Marina Warner has loved fairy tales over her long writing career, and she explores here a multitude of tales through the ages, their different manifestations on the page, the stage, and the screen. From the phenomenal rise of Victorian and Edwardian literature to contemporary children's stories, Warner unfolds a glittering array of examples, from classics such as Red Riding HoodCinderella, and The Sleeping Beauty, the Grimm Brothers' Hansel and Gretel, and Hans Andersen's The Little Mermaid, to modern-day realizations including Walt Disney's Snow White and gothic interpretations such as Pan's Labyrinth

In ten succinct chapters, Marina Warner digs into a rich collection of fairy tales in their brilliant and fantastical variations, in order to define a genre and evaluate a literary form that keeps shifting through time and history. She makes a persuasive case for fairy tale as a crucial repository of human understanding and culture.
I'm looking forward to checking them both out. Let me know what you think. Do they interest you? Have you read anything like these before? Have you been to the SurLaLune web site before? What did you think of it? Drop me a line in the comments.

Wednesday, September 17, 2014

Waiting on Wednesday #55: Wishes and Sorrows by Cindy Lynn Speer

"Waiting on Wednesday" is a weekly event hosted by Jill over at Breaking the Spine where we spotlight upcoming releases we are eagerly anticipating. 

Due out October 30, 2014
from Dragonwell  Publishing
This week, I had my mind on fairy tales when I was looking through the books that are coming out soon. I came across this collection of stories by Cindy Lynn Speer entitled Wishes and Sorrows.

Dragonwell publishing's blurb says:

For every wish there is a sorrow...
Wishes are born from sorrows, blessings are sometimes curses, and even fairy godmothers cannot always get what they want. In this original collection, Cindy Lynn Speer, the author of The Chocolatier's Wife, brings to life creatures of myths and tales mixing them into a vibrant tapestry of stories, happy and sad, magical and real, each lovingly crafted and sure to touch the reader's soul. 

Step into the world where magic is real and every mundane bit of reality is as magical as a true fairy tale.

 It makes me think of the phrase, "Be careful what you wish for." On the other hand, I was wishing for a book with fairy tale type stories and there it is. So, sometimes we get lucky.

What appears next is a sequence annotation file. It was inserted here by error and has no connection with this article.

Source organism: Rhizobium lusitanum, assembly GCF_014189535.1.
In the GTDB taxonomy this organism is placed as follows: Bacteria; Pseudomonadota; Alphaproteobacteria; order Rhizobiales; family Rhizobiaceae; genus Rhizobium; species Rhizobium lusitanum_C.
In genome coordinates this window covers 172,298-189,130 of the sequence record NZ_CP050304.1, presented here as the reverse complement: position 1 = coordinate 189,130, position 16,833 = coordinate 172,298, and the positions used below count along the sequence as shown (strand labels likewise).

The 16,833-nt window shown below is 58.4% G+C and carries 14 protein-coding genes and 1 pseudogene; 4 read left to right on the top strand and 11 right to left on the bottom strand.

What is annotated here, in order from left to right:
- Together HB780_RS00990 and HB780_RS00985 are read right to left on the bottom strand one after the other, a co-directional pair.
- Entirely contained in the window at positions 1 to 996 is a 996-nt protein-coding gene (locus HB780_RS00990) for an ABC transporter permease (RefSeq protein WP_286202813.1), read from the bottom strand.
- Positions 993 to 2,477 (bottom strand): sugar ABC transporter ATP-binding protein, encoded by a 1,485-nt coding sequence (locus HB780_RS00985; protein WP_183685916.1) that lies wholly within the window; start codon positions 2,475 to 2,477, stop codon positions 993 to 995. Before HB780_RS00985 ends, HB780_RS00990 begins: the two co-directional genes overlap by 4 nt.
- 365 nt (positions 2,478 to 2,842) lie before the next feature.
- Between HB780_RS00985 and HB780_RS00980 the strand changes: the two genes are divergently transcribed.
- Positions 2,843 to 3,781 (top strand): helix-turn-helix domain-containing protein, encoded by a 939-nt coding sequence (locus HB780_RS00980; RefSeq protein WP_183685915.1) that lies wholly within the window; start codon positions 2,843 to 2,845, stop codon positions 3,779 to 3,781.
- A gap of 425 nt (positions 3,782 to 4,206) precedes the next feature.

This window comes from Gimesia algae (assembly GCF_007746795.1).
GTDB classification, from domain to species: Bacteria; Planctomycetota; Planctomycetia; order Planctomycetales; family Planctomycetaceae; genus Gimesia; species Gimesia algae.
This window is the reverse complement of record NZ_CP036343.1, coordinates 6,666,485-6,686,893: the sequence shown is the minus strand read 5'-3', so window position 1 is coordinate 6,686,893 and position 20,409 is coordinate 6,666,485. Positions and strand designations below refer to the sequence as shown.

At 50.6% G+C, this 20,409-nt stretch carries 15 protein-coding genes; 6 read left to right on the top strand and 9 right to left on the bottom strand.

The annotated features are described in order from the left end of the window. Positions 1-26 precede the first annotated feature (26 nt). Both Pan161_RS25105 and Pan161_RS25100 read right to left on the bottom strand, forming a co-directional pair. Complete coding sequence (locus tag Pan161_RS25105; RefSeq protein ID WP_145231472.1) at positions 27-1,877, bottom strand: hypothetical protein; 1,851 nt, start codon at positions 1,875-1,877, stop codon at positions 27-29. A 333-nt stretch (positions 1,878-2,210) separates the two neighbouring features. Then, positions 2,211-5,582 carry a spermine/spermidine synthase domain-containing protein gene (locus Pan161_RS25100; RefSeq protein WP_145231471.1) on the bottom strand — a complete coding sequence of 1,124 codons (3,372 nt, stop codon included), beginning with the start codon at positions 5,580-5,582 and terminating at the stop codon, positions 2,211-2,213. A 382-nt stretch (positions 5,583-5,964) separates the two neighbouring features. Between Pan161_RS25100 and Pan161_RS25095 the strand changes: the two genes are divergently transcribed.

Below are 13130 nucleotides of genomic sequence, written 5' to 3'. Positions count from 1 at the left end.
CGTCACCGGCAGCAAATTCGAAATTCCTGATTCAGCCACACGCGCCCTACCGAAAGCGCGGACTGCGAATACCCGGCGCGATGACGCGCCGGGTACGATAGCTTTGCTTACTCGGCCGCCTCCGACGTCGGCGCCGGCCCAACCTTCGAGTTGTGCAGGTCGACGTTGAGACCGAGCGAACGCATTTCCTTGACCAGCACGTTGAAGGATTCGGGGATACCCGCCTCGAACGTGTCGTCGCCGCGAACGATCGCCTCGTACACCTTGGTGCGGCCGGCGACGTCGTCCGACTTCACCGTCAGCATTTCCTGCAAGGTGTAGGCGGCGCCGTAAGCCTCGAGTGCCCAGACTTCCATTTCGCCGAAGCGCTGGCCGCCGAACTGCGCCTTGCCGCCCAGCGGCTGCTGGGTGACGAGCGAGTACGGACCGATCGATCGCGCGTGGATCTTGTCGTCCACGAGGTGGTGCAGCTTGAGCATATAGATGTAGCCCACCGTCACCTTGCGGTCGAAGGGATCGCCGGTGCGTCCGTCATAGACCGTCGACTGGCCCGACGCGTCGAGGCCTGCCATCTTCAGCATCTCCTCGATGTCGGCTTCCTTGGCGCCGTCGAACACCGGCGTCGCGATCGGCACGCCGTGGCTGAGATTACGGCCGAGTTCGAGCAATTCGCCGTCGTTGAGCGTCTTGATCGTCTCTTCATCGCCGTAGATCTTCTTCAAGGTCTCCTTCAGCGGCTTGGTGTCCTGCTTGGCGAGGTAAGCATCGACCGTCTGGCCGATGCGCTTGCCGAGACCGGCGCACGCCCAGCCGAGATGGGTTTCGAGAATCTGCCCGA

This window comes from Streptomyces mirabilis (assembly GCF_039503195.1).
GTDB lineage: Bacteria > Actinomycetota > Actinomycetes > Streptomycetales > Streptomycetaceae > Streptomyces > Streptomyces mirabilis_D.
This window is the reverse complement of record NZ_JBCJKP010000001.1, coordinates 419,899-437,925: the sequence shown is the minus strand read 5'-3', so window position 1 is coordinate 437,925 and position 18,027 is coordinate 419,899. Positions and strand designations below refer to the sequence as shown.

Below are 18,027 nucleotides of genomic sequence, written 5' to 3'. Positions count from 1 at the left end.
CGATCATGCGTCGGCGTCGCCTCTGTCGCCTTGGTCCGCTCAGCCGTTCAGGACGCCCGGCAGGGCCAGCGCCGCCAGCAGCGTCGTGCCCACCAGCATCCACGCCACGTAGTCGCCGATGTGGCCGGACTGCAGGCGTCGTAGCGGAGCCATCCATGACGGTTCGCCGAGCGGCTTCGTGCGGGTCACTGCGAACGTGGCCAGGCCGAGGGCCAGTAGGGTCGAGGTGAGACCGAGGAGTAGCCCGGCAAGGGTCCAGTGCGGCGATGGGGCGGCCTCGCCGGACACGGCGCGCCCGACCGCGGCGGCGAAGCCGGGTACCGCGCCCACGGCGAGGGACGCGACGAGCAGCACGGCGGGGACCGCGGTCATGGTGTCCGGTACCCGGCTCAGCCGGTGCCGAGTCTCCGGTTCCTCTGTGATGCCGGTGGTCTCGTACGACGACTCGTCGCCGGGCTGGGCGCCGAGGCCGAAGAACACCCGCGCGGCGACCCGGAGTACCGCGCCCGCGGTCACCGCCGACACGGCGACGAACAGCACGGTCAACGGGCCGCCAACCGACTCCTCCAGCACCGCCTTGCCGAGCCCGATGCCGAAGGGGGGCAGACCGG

What book are you waiting on this week? Give me a link or a title in the comments below. And Thanks for coming by!

Tuesday, September 16, 2014

Teaser Tuesday: The Last Days of Dorothy Parker by Marion Meade

Teaser Tuesdays is a weekly bookish meme, hosted by MizB of  Should Be Reading.

Anyone can participate. just do the following.
• Grab your current read
• Open to a random page
• Share two (2) “teaser” sentences from somewhere on that page
• BE CAREFUL NOT TO INCLUDE SPOILERS! (Make sure that what you share doesn’t  give too much away! You don’t want to ruin the book for others!)
• Share the title and author, too, so that other TT participants can add the book to their TBR Lists if they like your teasers! 

This week is a second teaser from The Last Days of Dorothy Parker by Marion Meade

My sentences come from about 60% into the book starting at location 1167:

 "For a valid reason, Lilly described Dottie as a reluctant memoirist: often enough she had been overheard saying that rather than write her story she would cut her throat with a dull knife."

(on writing a autobiography) ..."she had tried, "but it doesn't come." One reason it didn't come was her speed. For a slow paced writer who joked she put down five words and erased seven, the completion of a full length book on any subject was virtually impossible."

It's funny, but until I read this I never pictured the witty lady having any trouble writing down anything after her bon mots and certainly not something as easy for her to tell as the story of her life. So, live and learn. 

What book is your teaser from this week? Give us a taste or a link in the comments. And thanks for stopping by!